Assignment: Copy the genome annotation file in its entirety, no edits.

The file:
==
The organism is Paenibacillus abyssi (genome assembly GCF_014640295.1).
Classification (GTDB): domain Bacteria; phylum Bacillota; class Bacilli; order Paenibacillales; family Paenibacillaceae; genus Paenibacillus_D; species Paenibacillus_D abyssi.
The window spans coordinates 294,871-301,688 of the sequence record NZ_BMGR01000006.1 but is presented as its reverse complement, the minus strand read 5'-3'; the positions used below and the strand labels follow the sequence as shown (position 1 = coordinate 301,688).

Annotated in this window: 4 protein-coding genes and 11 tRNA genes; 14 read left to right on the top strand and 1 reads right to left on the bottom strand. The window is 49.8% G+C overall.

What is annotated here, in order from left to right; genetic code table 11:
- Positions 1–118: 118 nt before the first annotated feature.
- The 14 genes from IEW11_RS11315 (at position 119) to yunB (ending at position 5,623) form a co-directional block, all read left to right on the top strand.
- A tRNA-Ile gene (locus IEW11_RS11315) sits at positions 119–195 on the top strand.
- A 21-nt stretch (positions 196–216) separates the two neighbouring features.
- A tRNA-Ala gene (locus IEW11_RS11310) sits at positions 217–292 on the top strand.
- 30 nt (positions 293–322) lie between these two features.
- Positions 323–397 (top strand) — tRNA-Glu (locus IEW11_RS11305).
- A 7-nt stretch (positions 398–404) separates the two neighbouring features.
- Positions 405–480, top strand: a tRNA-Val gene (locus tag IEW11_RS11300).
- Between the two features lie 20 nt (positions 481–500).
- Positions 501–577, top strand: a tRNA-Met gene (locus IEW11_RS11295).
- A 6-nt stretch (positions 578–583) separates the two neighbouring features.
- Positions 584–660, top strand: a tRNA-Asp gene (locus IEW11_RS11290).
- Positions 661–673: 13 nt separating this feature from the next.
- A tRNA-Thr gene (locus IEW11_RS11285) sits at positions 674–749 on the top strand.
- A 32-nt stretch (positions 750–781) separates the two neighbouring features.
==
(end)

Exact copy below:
The organism is Paenibacillus abyssi (genome assembly GCF_014640295.1).
Classification (GTDB): domain Bacteria; phylum Bacillota; class Bacilli; order Paenibacillales; family Paenibacillaceae; genus Paenibacillus_D; species Paenibacillus_D abyssi.
The window spans coordinates 294,871-301,688 of the sequence record NZ_BMGR01000006.1 but is presented as its reverse complement, the minus strand read 5'-3'; the positions used below and the strand labels follow the sequence as shown (position 1 = coordinate 301,688).

Annotated in this window: 4 protein-coding genes and 11 tRNA genes; 14 read left to right on the top strand and 1 reads right to left on the bottom strand. The window is 49.8% G+C overall.

What is annotated here, in order from left to right; genetic code table 11:
- Positions 1–118: 118 nt before the first annotated feature.
- The 14 genes from IEW11_RS11315 (at position 119) to yunB (ending at position 5,623) form a co-directional block, all read left to right on the top strand.
- A tRNA-Ile gene (locus IEW11_RS11315) sits at positions 119–195 on the top strand.
- A 21-nt stretch (positions 196–216) separates the two neighbouring features.
- A tRNA-Ala gene (locus IEW11_RS11310) sits at positions 217–292 on the top strand.
- 30 nt (positions 293–322) lie between these two features.
- Positions 323–397 (top strand) — tRNA-Glu (locus IEW11_RS11305).
- A 7-nt stretch (positions 398–404) separates the two neighbouring features.
- Positions 405–480, top strand: a tRNA-Val gene (locus tag IEW11_RS11300).
- Between the two features lie 20 nt (positions 481–500).
- Positions 501–577, top strand: a tRNA-Met gene (locus IEW11_RS11295).
- A 6-nt stretch (positions 578–583) separates the two neighbouring features.
- Positions 584–660, top strand: a tRNA-Asp gene (locus IEW11_RS11290).
- Positions 661–673: 13 nt separating this feature from the next.
- A tRNA-Thr gene (locus IEW11_RS11285) sits at positions 674–749 on the top strand.
- A 32-nt stretch (positions 750–781) separates the two neighbouring features.